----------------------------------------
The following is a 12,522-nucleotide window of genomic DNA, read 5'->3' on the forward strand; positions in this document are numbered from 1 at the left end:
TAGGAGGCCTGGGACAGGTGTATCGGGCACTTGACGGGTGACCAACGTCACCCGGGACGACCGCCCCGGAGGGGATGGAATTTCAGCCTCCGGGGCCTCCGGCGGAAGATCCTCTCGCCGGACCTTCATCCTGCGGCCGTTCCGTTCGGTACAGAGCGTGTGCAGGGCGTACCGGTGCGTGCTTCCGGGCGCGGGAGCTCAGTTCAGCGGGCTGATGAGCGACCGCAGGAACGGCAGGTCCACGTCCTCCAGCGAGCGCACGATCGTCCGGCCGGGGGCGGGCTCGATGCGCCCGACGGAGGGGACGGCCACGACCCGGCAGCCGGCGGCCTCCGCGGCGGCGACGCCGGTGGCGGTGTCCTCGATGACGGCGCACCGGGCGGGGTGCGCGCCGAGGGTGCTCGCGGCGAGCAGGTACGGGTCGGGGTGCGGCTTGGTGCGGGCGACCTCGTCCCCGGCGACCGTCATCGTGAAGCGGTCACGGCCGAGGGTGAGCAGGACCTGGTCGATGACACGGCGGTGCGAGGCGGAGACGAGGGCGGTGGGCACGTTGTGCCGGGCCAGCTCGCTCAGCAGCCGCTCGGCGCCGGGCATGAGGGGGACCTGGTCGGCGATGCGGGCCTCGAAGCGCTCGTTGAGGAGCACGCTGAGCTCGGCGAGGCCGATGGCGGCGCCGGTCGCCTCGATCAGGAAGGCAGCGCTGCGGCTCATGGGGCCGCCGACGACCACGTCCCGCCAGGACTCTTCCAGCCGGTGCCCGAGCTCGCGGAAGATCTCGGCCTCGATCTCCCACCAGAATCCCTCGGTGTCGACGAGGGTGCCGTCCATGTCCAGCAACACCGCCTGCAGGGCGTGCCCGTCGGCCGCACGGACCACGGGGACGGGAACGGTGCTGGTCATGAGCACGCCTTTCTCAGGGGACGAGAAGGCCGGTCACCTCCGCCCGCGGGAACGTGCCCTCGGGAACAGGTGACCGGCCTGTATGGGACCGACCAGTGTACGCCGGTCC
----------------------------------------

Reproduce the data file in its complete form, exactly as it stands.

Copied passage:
The following is a 12,522-nucleotide window of genomic DNA, read 5'->3' on the forward strand; positions in this document are numbered from 1 at the left end:
TAGGAGGCCTGGGACAGGTGTATCGGGCACTTGACGGGTGACCAACGTCACCCGGGACGACCGCCCCGGAGGGGATGGAATTTCAGCCTCCGGGGCCTCCGGCGGAAGATCCTCTCGCCGGACCTTCATCCTGCGGCCGTTCCGTTCGGTACAGAGCGTGTGCAGGGCGTACCGGTGCGTGCTTCCGGGCGCGGGAGCTCAGTTCAGCGGGCTGATGAGCGACCGCAGGAACGGCAGGTCCACGTCCTCCAGCGAGCGCACGATCGTCCGGCCGGGGGCGGGCTCGATGCGCCCGACGGAGGGGACGGCCACGACCCGGCAGCCGGCGGCCTCCGCGGCGGCGACGCCGGTGGCGGTGTCCTCGATGACGGCGCACCGGGCGGGGTGCGCGCCGAGGGTGCTCGCGGCGAGCAGGTACGGGTCGGGGTGCGGCTTGGTGCGGGCGACCTCGTCCCCGGCGACCGTCATCGTGAAGCGGTCACGGCCGAGGGTGAGCAGGACCTGGTCGATGACACGGCGGTGCGAGGCGGAGACGAGGGCGGTGGGCACGTTGTGCCGGGCCAGCTCGCTCAGCAGCCGCTCGGCGCCGGGCATGAGGGGGACCTGGTCGGCGATGCGGGCCTCGAAGCGCTCGTTGAGGAGCACGCTGAGCTCGGCGAGGCCGATGGCGGCGCCGGTCGCCTCGATCAGGAAGGCAGCGCTGCGGCTCATGGGGCCGCCGACGACCACGTCCCGCCAGGACTCTTCCAGCCGGTGCCCGAGCTCGCGGAAGATCTCGGCCTCGATCTCCCACCAGAATCCCTCGGTGTCGACGAGGGTGCCGTCCATGTCCAGCAACACCGCCTGCAGGGCGTGCCCGTCGGCCGCACGGACCACGGGGACGGGAACGGTGCTGGTCATGAGCACGCCTTTCTCAGGGGACGAGAAGGCCGGTCACCTCCGCCCGCGGGAACGTGCCCTCGGGAACAGGTGACCGGCCTGTATGGGACCGACCAGTGTACGCCGGTCC